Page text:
Now we have another “supportive” product that you can add to your shooting sports tool box. The Xero C1 Pro is a chronograph. Don’t let the word “pro” make you think it’s for a high level, 1,000-round-per-month competitive shooter. It’s for anyone and everyone who needs to get projectile velocities of any sort. This is the most effective, user friendly, straight forward product that I have used in this class, taking what used to be minutes to set up and use, down to mere seconds and making it fun and interesting on top of that. I can now show up at the range, free of stress, whip out the Xero C1 Pro, and in 25 seconds be gathering precise velocity data.

How It Works

The Xero C1 Pro gathers data via 24 GHz Wave radar. It uses the doppler effect to measure the projectile’s velocity. This isn’t new, but having it in such a small and convenient package is simply crazy. The microwave signal bounces off the projectile and sends the info back to the unit where software does the rest and spits out a velocity number. It does this nearly instantaneously (it takes almost a second to process) and without the need for the unit to be perfectly aimed. While this is an oversimplified explanation, it gets the point across. The unit is constantly sending out a signal, unless you move it while armed (it will automatically shut the signal off) and sees the projectile once it leaves the muzzle. It measures the velocity roughly 20 yards off the muzzle.

The Xero can measure velocities from 100 fps to 5000 fps and while setting it up the user can select, rifle, pistol, bow, and air rifle modes. Set up is simple. If you’re using a rifle or pistol, simply turn on the unit via the buttons on top, select new session, select the projectile mode, then select the velocity range (600-1700 fps or 1700-5000), after this you’re prompted to enter projectile weight or you can skip this, hit OK then you’re done. Start shooting. There is a prompt after the projectile weight that shows you where to place your unit in relationship to whatever you’re shooting. Thankfully, Garmin allows you to turn this off in the settings, although it takes less than a quarter of a second to move past this screen.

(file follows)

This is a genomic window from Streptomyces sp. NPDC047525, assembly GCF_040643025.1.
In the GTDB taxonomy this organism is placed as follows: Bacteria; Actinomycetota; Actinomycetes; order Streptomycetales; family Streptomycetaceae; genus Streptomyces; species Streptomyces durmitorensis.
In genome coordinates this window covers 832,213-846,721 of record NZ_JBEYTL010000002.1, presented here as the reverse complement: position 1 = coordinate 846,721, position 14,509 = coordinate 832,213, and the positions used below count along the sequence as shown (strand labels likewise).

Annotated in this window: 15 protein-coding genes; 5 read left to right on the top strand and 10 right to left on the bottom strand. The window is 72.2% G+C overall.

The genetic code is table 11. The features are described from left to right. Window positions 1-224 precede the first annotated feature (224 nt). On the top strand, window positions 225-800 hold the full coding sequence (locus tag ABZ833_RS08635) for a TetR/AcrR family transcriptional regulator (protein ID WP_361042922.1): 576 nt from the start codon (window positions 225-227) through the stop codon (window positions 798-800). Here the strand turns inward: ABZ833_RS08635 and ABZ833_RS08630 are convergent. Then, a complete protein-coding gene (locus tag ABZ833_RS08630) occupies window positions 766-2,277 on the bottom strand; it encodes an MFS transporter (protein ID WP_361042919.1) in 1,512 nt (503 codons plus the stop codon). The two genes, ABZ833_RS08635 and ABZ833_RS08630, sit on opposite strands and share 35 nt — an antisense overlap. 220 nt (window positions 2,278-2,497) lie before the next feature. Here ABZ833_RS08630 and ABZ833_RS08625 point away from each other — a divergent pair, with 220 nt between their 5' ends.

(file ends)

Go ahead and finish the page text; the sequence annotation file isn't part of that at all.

Xero C1 Pro Details

The display on the Xero is large and easy to read and provides all pertinent information such as projectile average, minimum, maximum, extreme spread, and standard deviation. When you initially set up the Xero you can pair it with your smartphone and each session is automatically added to the Garmin Shotview app. On the app you can make changes to the data such as editing shots, changing projectile info, exporting the data as CSV, and you can add notes about the session as well. It’s well laid out and easy to use. I can’t tell you how much time it has saved this frequent-chronographer (is that even a word?). The unit has plenty of memory allowing for 50 sessions with 100 shots per session. At that point you’ll need to sync it up with the app.

The Xero C1 Pro is compact and well built. It’s technically smaller than a deck of cards but a little thicker at the bottom of the unit. It features a 1/4” thread adapter to attach to tripods or other stands. It’s water resistant with an IPX7 rating, and it has an internal battery that charges via USB-C with a 2,000 shot life or up to 6 hours. A USB Type A to Type C cable is included.

Wrap Up

I never thought I’d be so stoked over a chronograph, and I never saw this coming but make no mistake, this unit from Garmin should not be overlooked because of what it provides the shooter in the way of usability. Leave it to a non-gun company to make the task of velocity data gathering beyond easy. 

The Garmin Xero C1 Pro is $599.99 and the pre-order line is deeper than a gun forum rabbit-hole. But I think a company like Garmin will get them out rather quickly. It will be worth the money and worth the wait. Thank you, Garmin for changing the game and my life. Check it out for yourself at